A sharp pain shoots through your tooth into your gum as you bite into a juicy apple. You know a pain in your mouth, especially a toothache, is not a good sign. Immediately you call your dentist and schedule an appointment. Wracking your brain, you try to figure out why your tooth has so much pain. Every day you brush, floss, and rinse. You see your dentist twice a year as recommended. So why the pain in your tooth?
Even with daily care, there can be several reasons for tooth pain. Causes of tooth pain can range from an injury to a tooth infection. Here are the top 10 potential reasons for a toothache.
Toothaches from Sensitivity
#1. Sensitivity: Your teeth can become sensitive for several reasons. Cavities or injuries to a tooth can cause sensitivity. Cracks, breaks, thinning tooth enamel, or receding gum lines can all expose the pulp or the root of the tooth. Eating hot, cold, or sweet foods that hit the exposed root can cause sharp shooting pains in your mouth. Also biting down or other pressure on the tooth can cause pain.
Cavities and Infections are Main Causes of Toothache
#2. Cavities: One the most common causes of a toothache is a cavity. Sugars and carbohydrates from the foods you eat can combine with bacteria already in your mouth and create acid. This acid stays in your mouth and eats away at the enamel, the outside covering of your tooth. As the acid makes its way through, it can cause holes or cavities exposing the roots of the tooth. Sugary foods, biting down, or even the air from your breath can cause pain in the exposed root.
#3 Abscess: When the bacteria in your mouth enters a cavity in your tooth it can cause an infection, an abscess, in the inside of your tooth. An abscessed tooth can cause a severe and persistent throbbing pain. In some cases, you may feel the pain radiating down into your jaw, neck, or up into your ear.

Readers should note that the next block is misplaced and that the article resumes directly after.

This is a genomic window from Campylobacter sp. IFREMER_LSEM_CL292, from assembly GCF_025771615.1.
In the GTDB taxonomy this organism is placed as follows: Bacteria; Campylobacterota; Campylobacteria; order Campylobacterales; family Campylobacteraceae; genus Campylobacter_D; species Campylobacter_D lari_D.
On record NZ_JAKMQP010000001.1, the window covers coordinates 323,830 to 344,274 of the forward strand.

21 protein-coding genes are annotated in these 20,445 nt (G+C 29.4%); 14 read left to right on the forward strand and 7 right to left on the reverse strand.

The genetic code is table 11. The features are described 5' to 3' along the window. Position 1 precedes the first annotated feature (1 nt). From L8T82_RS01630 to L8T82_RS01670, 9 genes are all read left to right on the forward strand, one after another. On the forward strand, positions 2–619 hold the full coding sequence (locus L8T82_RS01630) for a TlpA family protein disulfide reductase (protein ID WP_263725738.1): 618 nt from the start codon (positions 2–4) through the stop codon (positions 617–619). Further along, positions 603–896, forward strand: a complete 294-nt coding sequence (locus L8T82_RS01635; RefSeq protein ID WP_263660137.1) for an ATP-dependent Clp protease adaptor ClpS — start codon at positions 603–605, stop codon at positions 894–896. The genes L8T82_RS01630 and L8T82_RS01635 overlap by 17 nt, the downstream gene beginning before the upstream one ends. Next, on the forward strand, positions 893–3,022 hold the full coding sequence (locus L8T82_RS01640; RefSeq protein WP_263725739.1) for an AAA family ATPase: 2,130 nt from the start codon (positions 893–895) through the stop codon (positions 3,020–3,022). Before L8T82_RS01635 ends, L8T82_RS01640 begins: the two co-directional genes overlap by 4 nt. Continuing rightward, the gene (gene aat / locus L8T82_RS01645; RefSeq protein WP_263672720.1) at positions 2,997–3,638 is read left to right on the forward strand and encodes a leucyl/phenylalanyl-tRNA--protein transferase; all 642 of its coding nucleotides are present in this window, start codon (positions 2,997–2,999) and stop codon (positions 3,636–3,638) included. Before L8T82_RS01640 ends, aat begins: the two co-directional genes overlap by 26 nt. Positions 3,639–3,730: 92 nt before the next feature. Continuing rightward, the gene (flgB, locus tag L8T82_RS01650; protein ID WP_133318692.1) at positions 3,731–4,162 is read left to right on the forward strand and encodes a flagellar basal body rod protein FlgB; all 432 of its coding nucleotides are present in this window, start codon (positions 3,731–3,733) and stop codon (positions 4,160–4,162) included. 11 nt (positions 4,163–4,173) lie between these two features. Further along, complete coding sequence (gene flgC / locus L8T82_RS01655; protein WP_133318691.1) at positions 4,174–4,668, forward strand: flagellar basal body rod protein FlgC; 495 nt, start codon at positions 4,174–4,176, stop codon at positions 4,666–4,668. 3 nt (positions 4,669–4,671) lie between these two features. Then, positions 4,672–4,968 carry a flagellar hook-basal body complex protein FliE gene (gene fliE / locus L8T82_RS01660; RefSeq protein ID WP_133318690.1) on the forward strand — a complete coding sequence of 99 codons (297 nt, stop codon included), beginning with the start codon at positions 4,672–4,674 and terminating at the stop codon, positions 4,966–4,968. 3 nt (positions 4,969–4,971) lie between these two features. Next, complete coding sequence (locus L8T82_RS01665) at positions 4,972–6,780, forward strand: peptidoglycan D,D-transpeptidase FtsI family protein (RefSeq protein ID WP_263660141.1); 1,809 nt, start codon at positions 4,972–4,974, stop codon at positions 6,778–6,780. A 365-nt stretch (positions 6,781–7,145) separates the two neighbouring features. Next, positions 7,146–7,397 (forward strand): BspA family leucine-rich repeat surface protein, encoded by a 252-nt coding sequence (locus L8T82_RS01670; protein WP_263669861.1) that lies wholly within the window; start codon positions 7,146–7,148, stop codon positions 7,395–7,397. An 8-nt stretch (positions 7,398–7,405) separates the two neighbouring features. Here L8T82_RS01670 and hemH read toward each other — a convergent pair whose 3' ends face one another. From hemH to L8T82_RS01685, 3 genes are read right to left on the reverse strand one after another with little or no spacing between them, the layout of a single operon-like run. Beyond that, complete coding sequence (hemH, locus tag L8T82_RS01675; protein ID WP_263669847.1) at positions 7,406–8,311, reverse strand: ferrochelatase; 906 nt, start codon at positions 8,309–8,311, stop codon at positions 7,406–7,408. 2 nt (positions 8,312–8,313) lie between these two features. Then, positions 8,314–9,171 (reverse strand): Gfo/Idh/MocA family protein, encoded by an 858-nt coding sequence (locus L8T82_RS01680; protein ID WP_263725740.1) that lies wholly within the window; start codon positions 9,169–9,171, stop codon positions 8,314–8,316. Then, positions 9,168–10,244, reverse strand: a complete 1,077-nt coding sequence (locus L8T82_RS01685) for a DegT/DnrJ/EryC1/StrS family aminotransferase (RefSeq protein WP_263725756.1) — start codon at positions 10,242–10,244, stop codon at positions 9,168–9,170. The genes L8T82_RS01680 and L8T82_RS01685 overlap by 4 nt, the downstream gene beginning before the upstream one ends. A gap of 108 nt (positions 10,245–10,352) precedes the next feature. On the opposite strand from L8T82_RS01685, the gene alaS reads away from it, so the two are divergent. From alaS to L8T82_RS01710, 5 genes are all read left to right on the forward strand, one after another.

#4 Gum Infections: Your gums can also develop an abscess. If your gums become infected, you may feel the pain not only in your gums but also in your teeth. Gum infections can be caused by Periodontist, an advanced form of the common gum disease gingivitis. In Periodontist, the tissues in the area just below your gum line – where your teeth meet your gum – breaks down causing pockets. These pockets can trap bacteria. This bacteria causes bacteria in the surrounding gum.
Toothache from Injury or Damage
#5. Damaged Tooth. A tooth can become chipped, cracked or broken from an injury to the mouth, tooth decay, or everyday use. An injured tooth can cause the tooth to become painful when you bite down or become sensitive to hot and cold foods. The nerves and roots can also be exposed, causing pain and sensitivity.
#6. Damaged Filling: If you have fillings, they can also become damaged, or worn-away over time. Damaged fillings can cause gaps to form between the filling and your tooth. This damage can lead to a painful infection.
#7. Bruxism: If you grind your teeth while you sleep, you could cause a condition called Bruxism. When you grind your teeth, either at night or during the day, you can cause them to wear-down, crack or break.
Health Issues and Toothaches
#8. Sinusitis: Having a sinus infection, Sinusitis, can not only make you feel awful, but it can also make your teeth hurt. The pressure from the swelling in your sinus area can cause pain in your upper jaw and teeth.
#9. Oral Cancers: Some toothaches can be signals of serious medical conditions. Oral cancer is one such disease. According to the Cancer Treatment Centers of America, one common symptom of oral cancer is tooth or jaw pain.
#10. Heart Attack: Yes, a toothache can be a sign of a heart attack. Although not a common symptom, jaw pain that radiates into your teeth can be an indicator of a possible heart attack.
Toothaches Are a Clear Sign to See a Dentist
Toothaches can be a symptom of anything from sensitivity to a heart attack. Any pain in your mouth or teeth is a sign it’s time to make an appointment with a dentist. The dentist and his staff will give you a thorough examination and explain to you the potential reasons you have a toothache.